The problem is that while population increases exponentially, food production increases only arithmetically. Seven billion souls – and counting – currently share our planet, with a projected population of nine billion by 2040. While the Green Revolution of the late 20th century went some way to keeping productivity in pace with demand, feeding these extra mouths will require a substantial increase in agricultural output while competing with the burgeoning population for valuable land and water resources. Furthermore, if a population is able to achieve food security, along with health care and education, people will tend to limit family size of their own accord, keeping population in check. So working to achieve food security for the world’s billions offers a constructive way out of the debacle.

 

PLOS recognises that many of these problems (and the need for attendant solutions) impinge directly on those people and countries least able to break through the pay-wall that many scientific journals use to guard their content. For translational plant research, more than most fields,  Open Access is crucial to maximise the availability and utility of research by those who need it most. We, and the rest of the scientific community, can facilitate information and knowledge exchange by promoting Open Access.

 

What our Collection aims to do is a) open up the debate about the urgent need for plant translational research, b) discuss the ways in which scientific research and technological advance can meet this need, and c) encourage the submission of such research to Open Access journals, like those of the PLOS family.

 

What can you do? Firstly, read the inaugural articles of the Collection that we’ve just published in PLOS Biology (see below). I’d recommend starting with the magnificently punchy Perspective by Ottoline Leyser, which lays out the scale of the problem and exhorts us to ignore red herrings and concentrate on the pressing task in hand. Secondly, submit your translational plant research to one of our journals (PLOS Biology, PLOS Pathogens, PLOS Genetics, PLOS Computational Biology and PLOS ONE are the most relevant) and make sure that the people who need to read it can!

 

We’re grateful to Jeffrey Dangl, Sophien Kamoun and Susan McCouch, who as academic editors of the Collection have provided us with advice and guidance throughout, including helpful comments on this blog post. We’d also like to thank the Bill and Melinda Gates Foundation for supporting the Collection.

 

 

New articles in PLOS Biology published as part of “The Promise of Plant Translational Research”:

 

New Horizons for Plant Translational Research: Jeffrey Dangl, Sophien Kamoun, Susan McCouch and Jane Alfred present an overview of the Collection.

Moving beyond the GM debate: In this Perspective, Ottoline Leyser calls for the public to move on from the common logical fallacy that anything natural is good, and anything unnatural is bad, and addresses the misconception that GM, as a technique, is specifically and generically different from other crop genetic improvement techniques.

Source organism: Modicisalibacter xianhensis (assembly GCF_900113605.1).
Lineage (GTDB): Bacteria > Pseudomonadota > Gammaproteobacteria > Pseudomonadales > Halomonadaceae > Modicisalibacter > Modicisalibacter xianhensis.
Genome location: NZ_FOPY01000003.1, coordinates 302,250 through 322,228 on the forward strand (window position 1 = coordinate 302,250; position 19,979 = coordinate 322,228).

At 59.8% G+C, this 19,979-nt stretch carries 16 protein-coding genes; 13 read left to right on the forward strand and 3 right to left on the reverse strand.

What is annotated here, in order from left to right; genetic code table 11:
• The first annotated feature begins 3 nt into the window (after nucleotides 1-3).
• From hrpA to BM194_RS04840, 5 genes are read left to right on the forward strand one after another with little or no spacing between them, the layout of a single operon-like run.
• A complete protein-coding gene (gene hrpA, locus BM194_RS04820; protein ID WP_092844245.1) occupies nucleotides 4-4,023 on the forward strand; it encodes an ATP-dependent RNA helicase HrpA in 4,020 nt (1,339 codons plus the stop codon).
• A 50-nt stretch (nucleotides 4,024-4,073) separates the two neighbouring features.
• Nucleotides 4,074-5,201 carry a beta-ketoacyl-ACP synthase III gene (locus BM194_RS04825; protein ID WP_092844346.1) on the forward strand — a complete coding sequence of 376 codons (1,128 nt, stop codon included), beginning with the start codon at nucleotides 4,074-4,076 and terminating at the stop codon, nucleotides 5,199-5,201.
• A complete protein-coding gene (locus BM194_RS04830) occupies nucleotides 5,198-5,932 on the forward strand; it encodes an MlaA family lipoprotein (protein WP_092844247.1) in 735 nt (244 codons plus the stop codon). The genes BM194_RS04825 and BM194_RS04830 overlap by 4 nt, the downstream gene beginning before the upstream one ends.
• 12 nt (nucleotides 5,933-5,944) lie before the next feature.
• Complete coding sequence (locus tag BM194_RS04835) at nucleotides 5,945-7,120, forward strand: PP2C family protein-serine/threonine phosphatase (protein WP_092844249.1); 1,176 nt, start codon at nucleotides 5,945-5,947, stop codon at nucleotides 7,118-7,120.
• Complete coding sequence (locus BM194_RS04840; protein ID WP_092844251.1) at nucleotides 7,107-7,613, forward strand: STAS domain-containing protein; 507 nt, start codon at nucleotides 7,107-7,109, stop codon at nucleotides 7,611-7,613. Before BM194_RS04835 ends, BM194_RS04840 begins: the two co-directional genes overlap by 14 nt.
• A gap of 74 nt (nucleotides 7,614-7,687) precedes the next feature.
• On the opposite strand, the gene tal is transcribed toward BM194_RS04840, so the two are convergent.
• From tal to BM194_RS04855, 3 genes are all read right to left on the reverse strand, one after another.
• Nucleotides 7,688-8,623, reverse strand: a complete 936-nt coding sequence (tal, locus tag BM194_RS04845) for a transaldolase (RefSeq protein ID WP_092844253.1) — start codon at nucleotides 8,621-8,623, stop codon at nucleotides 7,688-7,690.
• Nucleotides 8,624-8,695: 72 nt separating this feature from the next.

Genome Elimination: Translating Basic Research into a Future Tool for Plant Breeding: This Perspective by Luca Comai discusses the contribution of the late Simon Chan to the invention of genome elimination, and ponders the future of his approach as a way of streamlining the optimisation of plant genotype.

 

Finally, four Essays explore the technological basis and real-life application of genetic and genomic research, genome editing, whole-genome sequencing and metabolic engineering to the improvement of food crops:

 

Lab to Farm: Applying Research on Plant Genetics and Genomics to Crop Improvement by Pamela Ronald.

Precision Genome Engineering and Agriculture: Opportunities and Regulatory Challenges by Daniel Voytas and Caixia Gao.

Harvesting the Promising Fruits of Genomics: Applying Genome Sequencing Technologies to Crop Breeding: by Rajeev Varshney, Ryohei Terauchi and Susan McCouch.

Key Applications of Plant Metabolic Engineering by Warren Lau, Michael Fischbach, Anne Osbourn and Elizabeth Sattely.

 

 

 

 

Category: Announcement, Biology, Climate, Community, Ecology, Environment, Genetics, Genomics, Open access, Plant biology, PLOS Biology, PLOS Computational Biology, PLOS Genetics, Research | 5 Comments

PLOS Comp Biol style for 2014: Nonconsensus binding

PLOS Computational Biology is delighted to reveal the winner of this year’s t-shirt design competition: Ariel Afek, from Ben-Gurion University! Ariel’s design “Nonconsensus Protein-DNA binding” will appear on t-shirts available from the PLOS booth at the ISMB 2014 conference in Boston. PLOS Computational Biology t-shirts have become a popular staple of the journals’ presence at ISMB over the past six years, so make sure you drop by the PLOS booth to grab one before they’re gone!

Image credit: PLOS

Image credit: PLOS